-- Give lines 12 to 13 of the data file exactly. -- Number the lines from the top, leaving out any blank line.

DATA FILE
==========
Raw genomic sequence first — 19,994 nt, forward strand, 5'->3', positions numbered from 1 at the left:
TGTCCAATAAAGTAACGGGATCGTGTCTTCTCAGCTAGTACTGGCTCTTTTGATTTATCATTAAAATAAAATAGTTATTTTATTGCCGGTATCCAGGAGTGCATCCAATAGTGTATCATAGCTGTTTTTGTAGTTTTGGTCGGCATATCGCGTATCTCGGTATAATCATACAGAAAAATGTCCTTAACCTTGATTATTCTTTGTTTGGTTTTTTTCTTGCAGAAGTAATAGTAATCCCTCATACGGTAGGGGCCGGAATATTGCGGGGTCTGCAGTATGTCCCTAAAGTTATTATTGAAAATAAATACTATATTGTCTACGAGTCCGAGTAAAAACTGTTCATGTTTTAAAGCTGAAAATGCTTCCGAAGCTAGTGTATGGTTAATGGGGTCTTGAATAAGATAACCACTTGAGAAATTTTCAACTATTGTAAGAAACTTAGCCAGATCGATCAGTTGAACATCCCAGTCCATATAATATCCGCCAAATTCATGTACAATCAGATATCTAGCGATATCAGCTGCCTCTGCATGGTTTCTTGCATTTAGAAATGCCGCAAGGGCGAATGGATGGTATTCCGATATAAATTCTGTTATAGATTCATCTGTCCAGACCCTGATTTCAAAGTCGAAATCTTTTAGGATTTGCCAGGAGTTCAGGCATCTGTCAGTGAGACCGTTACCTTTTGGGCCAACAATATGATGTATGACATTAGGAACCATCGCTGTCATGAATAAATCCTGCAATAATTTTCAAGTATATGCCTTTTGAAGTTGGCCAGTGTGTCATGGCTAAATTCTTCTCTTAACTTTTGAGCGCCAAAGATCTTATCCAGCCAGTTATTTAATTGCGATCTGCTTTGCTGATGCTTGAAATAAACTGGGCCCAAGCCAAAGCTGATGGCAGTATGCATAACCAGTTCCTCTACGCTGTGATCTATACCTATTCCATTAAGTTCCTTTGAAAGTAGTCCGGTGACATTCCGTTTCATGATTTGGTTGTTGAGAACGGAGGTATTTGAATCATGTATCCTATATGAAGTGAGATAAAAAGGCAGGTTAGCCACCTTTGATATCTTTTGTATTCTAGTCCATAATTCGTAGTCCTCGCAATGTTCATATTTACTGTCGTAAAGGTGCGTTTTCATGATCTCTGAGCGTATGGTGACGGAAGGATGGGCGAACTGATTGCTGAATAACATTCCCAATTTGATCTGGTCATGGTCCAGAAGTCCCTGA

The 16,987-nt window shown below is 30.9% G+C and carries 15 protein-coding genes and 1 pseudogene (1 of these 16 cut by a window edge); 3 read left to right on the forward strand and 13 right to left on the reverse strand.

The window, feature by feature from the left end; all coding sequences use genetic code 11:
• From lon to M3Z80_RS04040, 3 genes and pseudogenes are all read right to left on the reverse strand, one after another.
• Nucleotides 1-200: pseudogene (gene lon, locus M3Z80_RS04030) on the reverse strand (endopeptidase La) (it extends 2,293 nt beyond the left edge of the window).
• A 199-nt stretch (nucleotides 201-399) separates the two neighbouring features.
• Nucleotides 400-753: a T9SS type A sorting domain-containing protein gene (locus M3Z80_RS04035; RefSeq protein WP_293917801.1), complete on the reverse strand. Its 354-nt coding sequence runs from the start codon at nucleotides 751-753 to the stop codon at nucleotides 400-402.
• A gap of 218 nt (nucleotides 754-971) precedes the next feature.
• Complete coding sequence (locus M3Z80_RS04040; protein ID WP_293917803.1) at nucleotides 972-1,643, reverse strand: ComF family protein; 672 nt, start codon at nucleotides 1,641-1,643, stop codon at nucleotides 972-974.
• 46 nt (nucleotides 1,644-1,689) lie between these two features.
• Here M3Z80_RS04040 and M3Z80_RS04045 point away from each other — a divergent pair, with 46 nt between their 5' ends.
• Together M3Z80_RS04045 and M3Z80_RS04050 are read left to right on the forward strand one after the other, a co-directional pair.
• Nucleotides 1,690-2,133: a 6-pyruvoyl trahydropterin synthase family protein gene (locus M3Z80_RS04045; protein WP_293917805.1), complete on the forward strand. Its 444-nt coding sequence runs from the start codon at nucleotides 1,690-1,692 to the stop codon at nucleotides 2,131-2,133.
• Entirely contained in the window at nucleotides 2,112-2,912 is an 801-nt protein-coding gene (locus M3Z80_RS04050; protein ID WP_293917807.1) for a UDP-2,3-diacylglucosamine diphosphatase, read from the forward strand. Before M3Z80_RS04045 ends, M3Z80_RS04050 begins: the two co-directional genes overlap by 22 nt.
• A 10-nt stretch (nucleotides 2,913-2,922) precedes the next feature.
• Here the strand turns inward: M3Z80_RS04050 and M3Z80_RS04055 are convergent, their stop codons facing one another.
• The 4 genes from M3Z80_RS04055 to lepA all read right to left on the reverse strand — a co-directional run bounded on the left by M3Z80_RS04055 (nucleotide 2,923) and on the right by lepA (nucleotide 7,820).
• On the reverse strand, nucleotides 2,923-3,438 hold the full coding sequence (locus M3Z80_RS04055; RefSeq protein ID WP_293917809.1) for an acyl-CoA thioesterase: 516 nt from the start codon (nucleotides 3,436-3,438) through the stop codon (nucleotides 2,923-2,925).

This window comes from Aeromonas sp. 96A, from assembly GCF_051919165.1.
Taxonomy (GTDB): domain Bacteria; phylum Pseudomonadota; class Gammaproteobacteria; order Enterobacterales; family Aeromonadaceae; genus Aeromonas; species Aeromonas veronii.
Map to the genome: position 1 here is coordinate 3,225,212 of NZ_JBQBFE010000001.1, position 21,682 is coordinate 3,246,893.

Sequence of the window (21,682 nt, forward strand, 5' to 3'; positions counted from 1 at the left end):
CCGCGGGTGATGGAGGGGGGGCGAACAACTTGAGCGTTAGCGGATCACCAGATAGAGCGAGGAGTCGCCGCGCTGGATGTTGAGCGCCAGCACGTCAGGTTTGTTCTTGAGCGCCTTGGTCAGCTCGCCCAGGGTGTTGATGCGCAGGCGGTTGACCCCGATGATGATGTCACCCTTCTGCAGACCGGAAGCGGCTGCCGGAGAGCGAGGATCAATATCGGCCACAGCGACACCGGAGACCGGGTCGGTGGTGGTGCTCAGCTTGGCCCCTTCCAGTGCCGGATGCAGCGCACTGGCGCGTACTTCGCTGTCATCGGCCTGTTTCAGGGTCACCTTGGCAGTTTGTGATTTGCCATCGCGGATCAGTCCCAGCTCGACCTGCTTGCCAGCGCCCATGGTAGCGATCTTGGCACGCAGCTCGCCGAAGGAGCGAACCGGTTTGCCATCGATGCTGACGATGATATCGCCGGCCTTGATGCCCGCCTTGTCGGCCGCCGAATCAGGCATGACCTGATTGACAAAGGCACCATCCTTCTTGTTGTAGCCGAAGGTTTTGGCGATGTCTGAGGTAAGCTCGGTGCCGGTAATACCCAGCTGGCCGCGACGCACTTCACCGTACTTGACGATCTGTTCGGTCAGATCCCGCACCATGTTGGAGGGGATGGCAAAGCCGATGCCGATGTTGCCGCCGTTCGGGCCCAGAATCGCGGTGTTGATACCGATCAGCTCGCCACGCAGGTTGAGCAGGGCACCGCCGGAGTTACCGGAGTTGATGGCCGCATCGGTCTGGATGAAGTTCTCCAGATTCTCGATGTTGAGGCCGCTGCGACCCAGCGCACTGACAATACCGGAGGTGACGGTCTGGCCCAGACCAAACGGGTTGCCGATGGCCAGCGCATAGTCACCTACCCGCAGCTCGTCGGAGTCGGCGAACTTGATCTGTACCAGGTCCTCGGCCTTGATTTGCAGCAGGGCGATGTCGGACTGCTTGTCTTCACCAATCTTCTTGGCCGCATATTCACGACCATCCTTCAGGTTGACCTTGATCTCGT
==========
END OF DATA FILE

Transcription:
• Here M3Z80_RS04040 and M3Z80_RS04045 point away from each other — a divergent pair, with 46 nt between their 5' ends.
• Together M3Z80_RS04045 and M3Z80_RS04050 are read left to right on the forward strand one after the other, a co-directional pair.